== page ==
Ruby, carmine and velvet, another sensational colour, well above midway. Bouquet on this wine has an unusual dusky sensuous florality, very deep, darkest roses and beyond, plus a near-lavender garrigue aromatic lift, just enchanting. Below is again unusually dark but beautifully fresh berry, near cassis, darkest plum, hints of blackberries in the sun, plus a zingy further lift from newish oak. Palate is not quite as rich as the top wines, but still ample, velvety tannins and plush texture, wonderfully long on berry tannins more than oak. This wine too challenges many Chateauneuf-du-Papes in richness: sad that the market is realising this, and the price for the best wines from these other ranked villages now matches many Chateauneufs. Like Hommage, this wine dramatically illustrates the beauty of mourvedre when perfectly ripe. What a dramatic contrast it is to the baked and plain mataro wines that generations of Australians so thoughtlessly made from this (by them, disrespected for so long) grape. No first- or second-places. A great study wine, to cellar 25 – 40 years. GK 04/19
Ruby, carmine and velvet, a beautiful colour, just above midway in depth. Bouquet on this wine is really singing, again dark berries nearly hinting at cassis, much dark plum, a lot of herbes / garrigue aromatic lift, and fragrant near-cedary newish oak. This bouquet has real zing. In mouth the fruit richness is nearly as deep as the Rasteau, astonishing freshness and flavour, not quite as rich as the top three but in some ways fresher and more uplifting. This wine shows benchmark-quality garrigue complexity, beautiful. It captures the qualities described for the vintage superbly. Two first-places. Cellar 15 – 30 years. GK 04/19
Ruby, carmine and velvet just, another bright appealing colour, just below midway in depth. Bouquet here is an archetypal southern Rhone blend, clear raspberry-led grenache deepened by the blending varieties, some garrigue, just a trace of stalk, the alcohol all seemingly well-hidden. Palate shows the complexing of grenache flavour by syrah, beautifully fresh, with an attractive tannin structure from older oak. The oak is hardly tasteable, in the attractive medium richness and length. This shows great district typicité, but it is not quite as exciting as the top wines, more just a reliable example of one the better wines of the southern Rhone Valley, in a good year. No first- or second-places. Cellar 10 – 25 years. GK 04/19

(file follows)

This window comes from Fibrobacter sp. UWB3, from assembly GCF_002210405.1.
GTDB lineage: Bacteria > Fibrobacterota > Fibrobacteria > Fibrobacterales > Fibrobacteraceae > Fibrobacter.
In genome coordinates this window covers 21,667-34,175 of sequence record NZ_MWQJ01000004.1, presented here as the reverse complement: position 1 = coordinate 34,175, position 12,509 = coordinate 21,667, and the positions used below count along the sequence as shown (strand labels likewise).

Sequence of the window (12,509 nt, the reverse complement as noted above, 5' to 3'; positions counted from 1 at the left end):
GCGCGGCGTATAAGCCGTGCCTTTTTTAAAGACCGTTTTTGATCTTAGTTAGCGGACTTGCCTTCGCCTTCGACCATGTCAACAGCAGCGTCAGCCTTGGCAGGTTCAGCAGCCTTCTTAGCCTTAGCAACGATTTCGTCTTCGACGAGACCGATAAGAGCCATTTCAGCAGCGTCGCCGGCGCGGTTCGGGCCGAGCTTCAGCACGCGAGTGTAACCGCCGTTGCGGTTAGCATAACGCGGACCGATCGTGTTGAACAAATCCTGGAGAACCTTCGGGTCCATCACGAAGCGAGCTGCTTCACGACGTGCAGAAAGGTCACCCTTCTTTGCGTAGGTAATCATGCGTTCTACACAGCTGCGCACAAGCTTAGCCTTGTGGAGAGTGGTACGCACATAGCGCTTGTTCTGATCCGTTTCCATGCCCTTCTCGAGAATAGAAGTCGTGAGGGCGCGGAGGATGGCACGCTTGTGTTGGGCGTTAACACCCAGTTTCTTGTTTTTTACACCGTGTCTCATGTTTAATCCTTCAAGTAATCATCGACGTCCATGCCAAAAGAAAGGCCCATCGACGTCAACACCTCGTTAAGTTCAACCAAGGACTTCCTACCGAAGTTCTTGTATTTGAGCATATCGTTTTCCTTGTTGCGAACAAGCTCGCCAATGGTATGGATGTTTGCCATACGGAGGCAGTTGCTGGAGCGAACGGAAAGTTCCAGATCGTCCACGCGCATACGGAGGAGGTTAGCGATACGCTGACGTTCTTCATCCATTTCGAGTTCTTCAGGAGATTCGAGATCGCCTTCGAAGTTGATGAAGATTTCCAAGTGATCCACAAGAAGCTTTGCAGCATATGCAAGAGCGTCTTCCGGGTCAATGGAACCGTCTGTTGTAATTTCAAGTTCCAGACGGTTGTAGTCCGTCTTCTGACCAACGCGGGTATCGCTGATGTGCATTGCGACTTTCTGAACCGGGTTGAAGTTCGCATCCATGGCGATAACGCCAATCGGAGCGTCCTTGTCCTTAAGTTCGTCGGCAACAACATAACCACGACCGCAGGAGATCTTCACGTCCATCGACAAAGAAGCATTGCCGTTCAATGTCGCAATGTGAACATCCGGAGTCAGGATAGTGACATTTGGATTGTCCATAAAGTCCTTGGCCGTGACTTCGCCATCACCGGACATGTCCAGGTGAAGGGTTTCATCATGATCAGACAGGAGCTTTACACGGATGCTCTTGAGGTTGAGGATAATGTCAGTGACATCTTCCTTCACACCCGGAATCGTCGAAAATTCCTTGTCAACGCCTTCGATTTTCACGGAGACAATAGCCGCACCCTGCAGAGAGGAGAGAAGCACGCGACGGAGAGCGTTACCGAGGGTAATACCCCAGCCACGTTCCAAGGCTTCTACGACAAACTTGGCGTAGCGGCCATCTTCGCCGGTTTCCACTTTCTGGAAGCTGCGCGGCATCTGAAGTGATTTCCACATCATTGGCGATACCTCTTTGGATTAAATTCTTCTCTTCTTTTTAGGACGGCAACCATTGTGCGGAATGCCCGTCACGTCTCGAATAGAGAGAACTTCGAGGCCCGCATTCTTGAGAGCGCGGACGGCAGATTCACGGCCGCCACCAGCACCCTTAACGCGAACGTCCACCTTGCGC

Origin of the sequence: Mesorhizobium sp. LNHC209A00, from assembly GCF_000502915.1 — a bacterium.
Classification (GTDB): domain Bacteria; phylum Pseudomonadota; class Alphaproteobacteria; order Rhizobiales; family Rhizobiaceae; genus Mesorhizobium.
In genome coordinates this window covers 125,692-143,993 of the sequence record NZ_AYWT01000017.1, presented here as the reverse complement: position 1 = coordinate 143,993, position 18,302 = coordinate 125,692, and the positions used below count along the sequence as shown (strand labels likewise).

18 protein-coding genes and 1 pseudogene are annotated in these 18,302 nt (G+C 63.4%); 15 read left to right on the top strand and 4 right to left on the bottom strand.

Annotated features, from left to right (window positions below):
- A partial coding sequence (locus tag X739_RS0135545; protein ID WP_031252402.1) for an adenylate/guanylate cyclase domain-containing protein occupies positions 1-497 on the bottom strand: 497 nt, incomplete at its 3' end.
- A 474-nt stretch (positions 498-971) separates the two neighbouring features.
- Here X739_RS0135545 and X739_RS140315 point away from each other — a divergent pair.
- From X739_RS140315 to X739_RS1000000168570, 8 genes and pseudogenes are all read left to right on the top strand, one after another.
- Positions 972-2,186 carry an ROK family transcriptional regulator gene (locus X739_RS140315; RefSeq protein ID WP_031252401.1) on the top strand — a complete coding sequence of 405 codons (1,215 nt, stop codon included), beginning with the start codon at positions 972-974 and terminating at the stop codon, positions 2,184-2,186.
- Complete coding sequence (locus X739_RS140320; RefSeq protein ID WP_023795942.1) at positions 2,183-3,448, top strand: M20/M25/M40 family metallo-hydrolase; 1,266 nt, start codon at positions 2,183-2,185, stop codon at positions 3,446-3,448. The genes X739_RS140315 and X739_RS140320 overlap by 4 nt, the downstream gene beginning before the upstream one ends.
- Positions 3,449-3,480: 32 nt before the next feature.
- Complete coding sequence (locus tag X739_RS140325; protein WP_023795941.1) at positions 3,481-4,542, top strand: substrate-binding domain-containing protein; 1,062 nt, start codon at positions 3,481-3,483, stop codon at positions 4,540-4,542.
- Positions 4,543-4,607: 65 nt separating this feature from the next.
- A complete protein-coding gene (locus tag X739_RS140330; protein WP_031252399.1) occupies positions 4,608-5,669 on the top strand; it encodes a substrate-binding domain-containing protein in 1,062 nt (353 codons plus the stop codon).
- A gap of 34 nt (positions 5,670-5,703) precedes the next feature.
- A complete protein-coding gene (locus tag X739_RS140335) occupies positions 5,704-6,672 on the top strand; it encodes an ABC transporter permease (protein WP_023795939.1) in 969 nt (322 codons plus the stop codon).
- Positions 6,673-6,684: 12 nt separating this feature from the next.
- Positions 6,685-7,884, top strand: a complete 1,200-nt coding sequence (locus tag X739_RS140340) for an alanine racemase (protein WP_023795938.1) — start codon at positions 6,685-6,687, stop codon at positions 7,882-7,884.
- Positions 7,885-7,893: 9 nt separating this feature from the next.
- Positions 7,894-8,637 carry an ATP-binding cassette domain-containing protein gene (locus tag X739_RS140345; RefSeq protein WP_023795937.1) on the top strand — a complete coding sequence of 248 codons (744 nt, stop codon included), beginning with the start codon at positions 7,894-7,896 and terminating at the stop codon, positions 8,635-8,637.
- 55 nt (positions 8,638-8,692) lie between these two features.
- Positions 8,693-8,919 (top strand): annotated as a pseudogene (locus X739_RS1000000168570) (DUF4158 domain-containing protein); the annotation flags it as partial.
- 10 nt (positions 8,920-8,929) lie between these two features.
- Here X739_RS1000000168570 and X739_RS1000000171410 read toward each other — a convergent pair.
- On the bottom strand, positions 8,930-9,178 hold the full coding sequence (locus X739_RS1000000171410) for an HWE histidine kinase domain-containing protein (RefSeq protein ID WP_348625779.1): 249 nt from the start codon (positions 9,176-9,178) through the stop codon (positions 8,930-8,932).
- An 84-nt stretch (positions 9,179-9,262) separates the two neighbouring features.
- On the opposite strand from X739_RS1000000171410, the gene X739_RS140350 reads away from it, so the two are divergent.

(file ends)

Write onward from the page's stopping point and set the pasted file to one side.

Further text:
Bright fresh ruby, the second lightest wine. This is not a big wine, but it is near-floral and very fragrant, absolutely piquant and singing, a wine of great beauty. It is as if Tardieu-Laurent have been very closely studying Guigal's use of oak in their Chateauneuf-du-Pape, and in this wine sought to match the Guigal one exactly. Fruit notes are centred on the raspberry side of grenache, but infinitely more complex and zingy due to the relatively subtle new oak. Alcohol is superbly well hidden. Flavours are marvellous, possibly a little light compared with some of the long-term cellar wines rated more highly, yet it is delightfully sustained in mouth, and exquisitely pure. It will be accessible sooner than most, and is bound to give many people much pleasure. Fractionally oaky, but a Chateauneuf for pinot-lovers. Two second-places. Cellar 5 – 20 years. GK 04/19
Ruby, some carmine and velvet, exactly midway in depth. This wine reminds of the Tardieu-Laurent Chateauneuf-du-Pape, similar bright red fruits, a fragrant garrigue lift on raspberry and some plummy aromas, but much less new oak. Flavour follows pro rata, raspberry, hints of boysenberry and dark plum, good fruit ripeness and length, scarcely any new oak, good but not remarkable concentration, perhaps fractionally richer than the Tardieu-Laurent, with some slightly darker berry notes. It is classic fresh straightforward Chateauneuf-du-Pape. Two second-places. Cellar 5 – 20 years. GK 04/19